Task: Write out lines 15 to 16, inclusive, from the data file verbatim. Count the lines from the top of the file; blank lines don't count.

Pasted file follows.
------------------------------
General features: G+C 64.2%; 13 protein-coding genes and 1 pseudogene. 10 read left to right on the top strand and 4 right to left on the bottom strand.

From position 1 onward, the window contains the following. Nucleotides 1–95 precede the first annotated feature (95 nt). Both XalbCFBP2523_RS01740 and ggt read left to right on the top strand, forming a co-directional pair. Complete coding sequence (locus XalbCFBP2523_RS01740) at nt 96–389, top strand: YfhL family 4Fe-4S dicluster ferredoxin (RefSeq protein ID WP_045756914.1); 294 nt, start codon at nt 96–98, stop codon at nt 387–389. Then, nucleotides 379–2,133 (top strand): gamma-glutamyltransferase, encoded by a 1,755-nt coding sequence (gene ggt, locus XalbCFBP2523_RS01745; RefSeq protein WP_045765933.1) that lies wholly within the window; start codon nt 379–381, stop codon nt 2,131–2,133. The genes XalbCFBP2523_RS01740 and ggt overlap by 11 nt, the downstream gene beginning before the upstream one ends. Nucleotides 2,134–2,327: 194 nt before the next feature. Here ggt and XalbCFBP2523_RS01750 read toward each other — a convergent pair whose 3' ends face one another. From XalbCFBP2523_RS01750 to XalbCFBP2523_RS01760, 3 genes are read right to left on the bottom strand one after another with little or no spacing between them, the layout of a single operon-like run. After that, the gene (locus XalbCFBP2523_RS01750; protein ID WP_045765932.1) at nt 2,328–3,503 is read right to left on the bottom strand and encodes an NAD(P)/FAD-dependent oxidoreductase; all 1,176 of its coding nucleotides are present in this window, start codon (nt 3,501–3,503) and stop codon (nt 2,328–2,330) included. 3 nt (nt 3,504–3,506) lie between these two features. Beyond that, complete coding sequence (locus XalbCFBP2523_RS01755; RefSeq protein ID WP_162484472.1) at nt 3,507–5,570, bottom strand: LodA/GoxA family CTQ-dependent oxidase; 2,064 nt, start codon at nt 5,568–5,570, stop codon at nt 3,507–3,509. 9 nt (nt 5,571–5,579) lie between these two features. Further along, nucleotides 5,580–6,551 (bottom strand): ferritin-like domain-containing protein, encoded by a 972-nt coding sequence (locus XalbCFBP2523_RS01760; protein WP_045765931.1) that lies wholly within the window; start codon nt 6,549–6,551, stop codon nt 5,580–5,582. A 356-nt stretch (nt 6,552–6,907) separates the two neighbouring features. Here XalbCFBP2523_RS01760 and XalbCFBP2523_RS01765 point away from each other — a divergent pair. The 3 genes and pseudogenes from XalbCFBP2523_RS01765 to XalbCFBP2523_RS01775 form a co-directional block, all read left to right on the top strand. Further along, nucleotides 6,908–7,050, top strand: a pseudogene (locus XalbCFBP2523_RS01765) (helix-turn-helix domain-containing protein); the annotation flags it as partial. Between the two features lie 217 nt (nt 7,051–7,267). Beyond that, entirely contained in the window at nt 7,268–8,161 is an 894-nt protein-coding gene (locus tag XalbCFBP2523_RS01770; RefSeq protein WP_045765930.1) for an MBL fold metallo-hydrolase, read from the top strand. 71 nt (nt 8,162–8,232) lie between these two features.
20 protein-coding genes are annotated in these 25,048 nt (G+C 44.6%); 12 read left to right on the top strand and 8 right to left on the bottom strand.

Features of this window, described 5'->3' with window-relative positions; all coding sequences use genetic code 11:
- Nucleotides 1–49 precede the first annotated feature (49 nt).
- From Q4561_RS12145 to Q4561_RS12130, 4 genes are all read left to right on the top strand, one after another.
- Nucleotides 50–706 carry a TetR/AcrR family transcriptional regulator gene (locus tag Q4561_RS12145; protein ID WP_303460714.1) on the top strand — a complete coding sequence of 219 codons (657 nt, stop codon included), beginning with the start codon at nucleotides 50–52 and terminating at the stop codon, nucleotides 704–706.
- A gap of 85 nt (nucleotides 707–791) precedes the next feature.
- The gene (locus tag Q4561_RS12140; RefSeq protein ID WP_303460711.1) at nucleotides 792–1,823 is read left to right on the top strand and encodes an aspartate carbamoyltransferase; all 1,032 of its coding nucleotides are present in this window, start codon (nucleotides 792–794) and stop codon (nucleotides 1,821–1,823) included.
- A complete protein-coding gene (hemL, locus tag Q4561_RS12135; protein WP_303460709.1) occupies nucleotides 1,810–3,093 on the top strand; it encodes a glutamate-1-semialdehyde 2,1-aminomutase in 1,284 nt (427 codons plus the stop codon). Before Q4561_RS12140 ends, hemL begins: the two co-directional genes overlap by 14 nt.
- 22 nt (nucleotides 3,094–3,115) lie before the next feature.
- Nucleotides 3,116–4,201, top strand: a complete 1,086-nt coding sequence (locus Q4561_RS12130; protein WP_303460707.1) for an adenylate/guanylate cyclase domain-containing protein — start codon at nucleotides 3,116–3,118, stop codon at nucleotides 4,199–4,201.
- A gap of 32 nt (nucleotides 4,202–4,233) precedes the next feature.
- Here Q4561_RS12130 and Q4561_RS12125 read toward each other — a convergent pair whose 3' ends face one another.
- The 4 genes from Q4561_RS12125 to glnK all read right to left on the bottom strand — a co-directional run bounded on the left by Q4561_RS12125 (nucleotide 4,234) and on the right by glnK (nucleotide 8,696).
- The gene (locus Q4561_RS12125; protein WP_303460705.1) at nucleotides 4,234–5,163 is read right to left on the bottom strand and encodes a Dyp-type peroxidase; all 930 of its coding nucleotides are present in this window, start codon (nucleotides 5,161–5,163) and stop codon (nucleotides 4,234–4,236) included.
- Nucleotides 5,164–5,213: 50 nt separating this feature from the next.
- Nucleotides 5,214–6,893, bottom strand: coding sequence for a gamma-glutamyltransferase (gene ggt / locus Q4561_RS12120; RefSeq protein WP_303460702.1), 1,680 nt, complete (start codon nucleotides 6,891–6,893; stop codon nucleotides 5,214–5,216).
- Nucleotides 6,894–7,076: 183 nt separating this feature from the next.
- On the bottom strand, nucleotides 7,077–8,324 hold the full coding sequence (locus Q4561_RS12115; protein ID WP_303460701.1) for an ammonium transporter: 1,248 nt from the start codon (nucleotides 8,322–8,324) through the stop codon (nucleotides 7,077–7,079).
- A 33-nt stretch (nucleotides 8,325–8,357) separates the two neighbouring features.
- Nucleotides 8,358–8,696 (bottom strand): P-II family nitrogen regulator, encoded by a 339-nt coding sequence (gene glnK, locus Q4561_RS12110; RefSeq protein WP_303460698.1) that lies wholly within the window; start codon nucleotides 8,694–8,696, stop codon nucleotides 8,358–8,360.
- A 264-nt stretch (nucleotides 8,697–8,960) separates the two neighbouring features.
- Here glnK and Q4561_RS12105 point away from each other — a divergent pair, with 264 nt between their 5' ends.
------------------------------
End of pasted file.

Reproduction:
- The 4 genes from Q4561_RS12125 to glnK all read right to left on the bottom strand — a co-directional run bounded on the left by Q4561_RS12125 (nucleotide 4,234) and on the right by glnK (nucleotide 8,696).
- The gene (locus Q4561_RS12125; protein WP_303460705.1) at nucleotides 4,234–5,163 is read right to left on the bottom strand and encodes a Dyp-type peroxidase; all 930 of its coding nucleotides are present in this window, start codon (nucleotides 5,161–5,163) and stop codon (nucleotides 4,234–4,236) included.